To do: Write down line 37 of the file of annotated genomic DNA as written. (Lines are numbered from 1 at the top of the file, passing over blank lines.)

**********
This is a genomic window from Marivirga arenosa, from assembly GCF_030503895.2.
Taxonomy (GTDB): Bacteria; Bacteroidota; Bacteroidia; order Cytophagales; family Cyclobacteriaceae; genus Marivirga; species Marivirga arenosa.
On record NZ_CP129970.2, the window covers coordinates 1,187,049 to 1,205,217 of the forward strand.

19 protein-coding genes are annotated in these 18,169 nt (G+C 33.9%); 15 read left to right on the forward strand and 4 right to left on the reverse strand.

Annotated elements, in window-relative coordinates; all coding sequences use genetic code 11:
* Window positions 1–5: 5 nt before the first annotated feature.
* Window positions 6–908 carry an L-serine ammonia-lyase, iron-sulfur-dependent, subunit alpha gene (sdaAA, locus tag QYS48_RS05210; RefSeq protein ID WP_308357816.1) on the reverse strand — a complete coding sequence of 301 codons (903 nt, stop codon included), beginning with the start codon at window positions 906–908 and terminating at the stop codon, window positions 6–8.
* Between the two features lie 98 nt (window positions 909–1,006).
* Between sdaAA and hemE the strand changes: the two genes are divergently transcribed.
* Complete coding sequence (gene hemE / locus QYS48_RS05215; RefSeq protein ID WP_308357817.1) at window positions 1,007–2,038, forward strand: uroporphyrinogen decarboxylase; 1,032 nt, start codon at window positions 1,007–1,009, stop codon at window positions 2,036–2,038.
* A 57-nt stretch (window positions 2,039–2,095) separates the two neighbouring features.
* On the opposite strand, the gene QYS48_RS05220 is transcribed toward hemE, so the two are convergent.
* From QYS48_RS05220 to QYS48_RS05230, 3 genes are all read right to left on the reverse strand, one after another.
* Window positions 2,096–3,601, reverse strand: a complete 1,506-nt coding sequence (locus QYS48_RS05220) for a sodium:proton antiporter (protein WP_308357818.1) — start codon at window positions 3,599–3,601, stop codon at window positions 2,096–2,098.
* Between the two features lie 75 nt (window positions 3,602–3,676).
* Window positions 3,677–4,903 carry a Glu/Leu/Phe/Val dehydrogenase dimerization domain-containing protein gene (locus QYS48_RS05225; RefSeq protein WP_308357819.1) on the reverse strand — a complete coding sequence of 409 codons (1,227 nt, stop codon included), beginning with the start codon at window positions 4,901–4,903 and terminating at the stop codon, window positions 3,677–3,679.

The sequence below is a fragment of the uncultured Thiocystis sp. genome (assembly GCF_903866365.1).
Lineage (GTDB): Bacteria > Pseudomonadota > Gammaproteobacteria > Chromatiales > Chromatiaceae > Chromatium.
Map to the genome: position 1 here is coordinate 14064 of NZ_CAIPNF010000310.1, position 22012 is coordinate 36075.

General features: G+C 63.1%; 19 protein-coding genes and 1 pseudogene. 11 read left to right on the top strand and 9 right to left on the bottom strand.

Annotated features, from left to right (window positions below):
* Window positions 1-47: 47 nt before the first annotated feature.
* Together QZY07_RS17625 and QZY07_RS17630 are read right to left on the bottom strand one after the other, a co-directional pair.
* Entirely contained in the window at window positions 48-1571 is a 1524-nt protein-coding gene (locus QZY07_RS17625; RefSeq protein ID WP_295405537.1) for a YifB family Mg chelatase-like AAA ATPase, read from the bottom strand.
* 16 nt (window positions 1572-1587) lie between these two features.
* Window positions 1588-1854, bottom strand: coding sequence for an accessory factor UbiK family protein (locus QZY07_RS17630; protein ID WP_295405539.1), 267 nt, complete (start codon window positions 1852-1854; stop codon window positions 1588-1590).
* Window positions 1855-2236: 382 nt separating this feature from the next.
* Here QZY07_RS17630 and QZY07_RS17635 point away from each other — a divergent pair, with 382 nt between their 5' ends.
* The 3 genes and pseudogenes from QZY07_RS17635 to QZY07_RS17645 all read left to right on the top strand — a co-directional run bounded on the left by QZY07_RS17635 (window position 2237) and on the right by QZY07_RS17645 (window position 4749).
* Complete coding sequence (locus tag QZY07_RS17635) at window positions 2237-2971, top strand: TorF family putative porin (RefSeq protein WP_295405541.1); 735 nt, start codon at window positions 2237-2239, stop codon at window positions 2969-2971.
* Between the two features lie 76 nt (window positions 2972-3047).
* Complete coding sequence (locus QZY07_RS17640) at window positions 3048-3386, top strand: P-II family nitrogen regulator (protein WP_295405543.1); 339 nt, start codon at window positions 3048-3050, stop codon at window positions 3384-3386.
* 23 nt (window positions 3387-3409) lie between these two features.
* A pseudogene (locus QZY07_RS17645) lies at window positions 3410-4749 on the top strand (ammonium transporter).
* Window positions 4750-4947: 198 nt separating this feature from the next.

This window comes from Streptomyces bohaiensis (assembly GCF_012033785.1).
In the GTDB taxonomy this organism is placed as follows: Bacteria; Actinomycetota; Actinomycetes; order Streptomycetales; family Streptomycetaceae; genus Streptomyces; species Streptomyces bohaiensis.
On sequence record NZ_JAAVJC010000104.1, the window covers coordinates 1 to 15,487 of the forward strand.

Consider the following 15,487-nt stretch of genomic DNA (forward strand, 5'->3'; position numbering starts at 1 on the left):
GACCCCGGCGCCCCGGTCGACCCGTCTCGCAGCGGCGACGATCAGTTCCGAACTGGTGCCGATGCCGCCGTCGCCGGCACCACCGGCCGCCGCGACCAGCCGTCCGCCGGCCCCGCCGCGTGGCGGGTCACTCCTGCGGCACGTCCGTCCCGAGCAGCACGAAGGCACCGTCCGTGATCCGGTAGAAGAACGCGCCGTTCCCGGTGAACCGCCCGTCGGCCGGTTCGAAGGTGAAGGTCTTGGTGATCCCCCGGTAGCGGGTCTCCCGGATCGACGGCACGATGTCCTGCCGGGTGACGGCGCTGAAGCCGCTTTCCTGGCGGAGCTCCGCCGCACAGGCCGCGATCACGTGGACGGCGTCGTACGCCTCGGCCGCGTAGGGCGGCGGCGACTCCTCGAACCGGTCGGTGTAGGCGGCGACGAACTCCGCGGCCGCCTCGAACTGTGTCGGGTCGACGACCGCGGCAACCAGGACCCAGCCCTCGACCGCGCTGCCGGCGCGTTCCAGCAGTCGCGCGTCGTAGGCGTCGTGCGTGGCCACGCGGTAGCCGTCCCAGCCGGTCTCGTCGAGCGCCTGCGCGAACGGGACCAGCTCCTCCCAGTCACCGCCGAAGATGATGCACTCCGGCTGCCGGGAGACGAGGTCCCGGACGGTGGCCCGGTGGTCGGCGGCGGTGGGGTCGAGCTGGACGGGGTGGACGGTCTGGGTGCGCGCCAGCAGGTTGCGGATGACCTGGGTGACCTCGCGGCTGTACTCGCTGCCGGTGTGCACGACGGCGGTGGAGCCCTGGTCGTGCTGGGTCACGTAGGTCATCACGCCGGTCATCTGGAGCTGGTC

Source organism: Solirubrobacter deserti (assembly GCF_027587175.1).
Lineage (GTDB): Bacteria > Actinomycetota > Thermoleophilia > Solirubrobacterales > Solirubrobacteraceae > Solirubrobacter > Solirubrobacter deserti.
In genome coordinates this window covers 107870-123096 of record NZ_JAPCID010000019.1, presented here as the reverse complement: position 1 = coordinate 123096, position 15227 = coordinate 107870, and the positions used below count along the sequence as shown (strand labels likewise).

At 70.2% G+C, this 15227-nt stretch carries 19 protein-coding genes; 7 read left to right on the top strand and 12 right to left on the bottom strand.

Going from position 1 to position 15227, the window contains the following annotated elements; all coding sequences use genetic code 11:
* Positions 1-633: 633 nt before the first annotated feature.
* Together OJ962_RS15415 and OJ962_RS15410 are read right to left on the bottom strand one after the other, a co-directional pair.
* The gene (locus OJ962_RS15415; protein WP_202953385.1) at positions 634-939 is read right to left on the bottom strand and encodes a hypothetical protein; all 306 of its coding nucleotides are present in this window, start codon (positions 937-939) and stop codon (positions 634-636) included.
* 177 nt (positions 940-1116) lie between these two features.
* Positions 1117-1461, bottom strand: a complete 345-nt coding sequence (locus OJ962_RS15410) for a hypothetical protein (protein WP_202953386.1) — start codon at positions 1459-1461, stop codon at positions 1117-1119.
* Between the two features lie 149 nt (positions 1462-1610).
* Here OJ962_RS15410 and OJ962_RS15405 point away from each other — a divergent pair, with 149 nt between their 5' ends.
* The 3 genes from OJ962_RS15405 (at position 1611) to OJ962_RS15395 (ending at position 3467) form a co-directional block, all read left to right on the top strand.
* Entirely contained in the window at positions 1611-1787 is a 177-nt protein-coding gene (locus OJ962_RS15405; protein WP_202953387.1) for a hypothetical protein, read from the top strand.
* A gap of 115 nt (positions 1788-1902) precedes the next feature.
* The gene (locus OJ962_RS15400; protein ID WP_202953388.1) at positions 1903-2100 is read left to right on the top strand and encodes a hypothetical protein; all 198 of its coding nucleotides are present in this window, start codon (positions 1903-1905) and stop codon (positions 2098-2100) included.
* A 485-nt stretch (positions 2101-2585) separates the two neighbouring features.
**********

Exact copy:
In the GTDB taxonomy this organism is placed as follows: Bacteria; Actinomycetota; Actinomycetes; order Streptomycetales; family Streptomycetaceae; genus Streptomyces; species Streptomyces bohaiensis.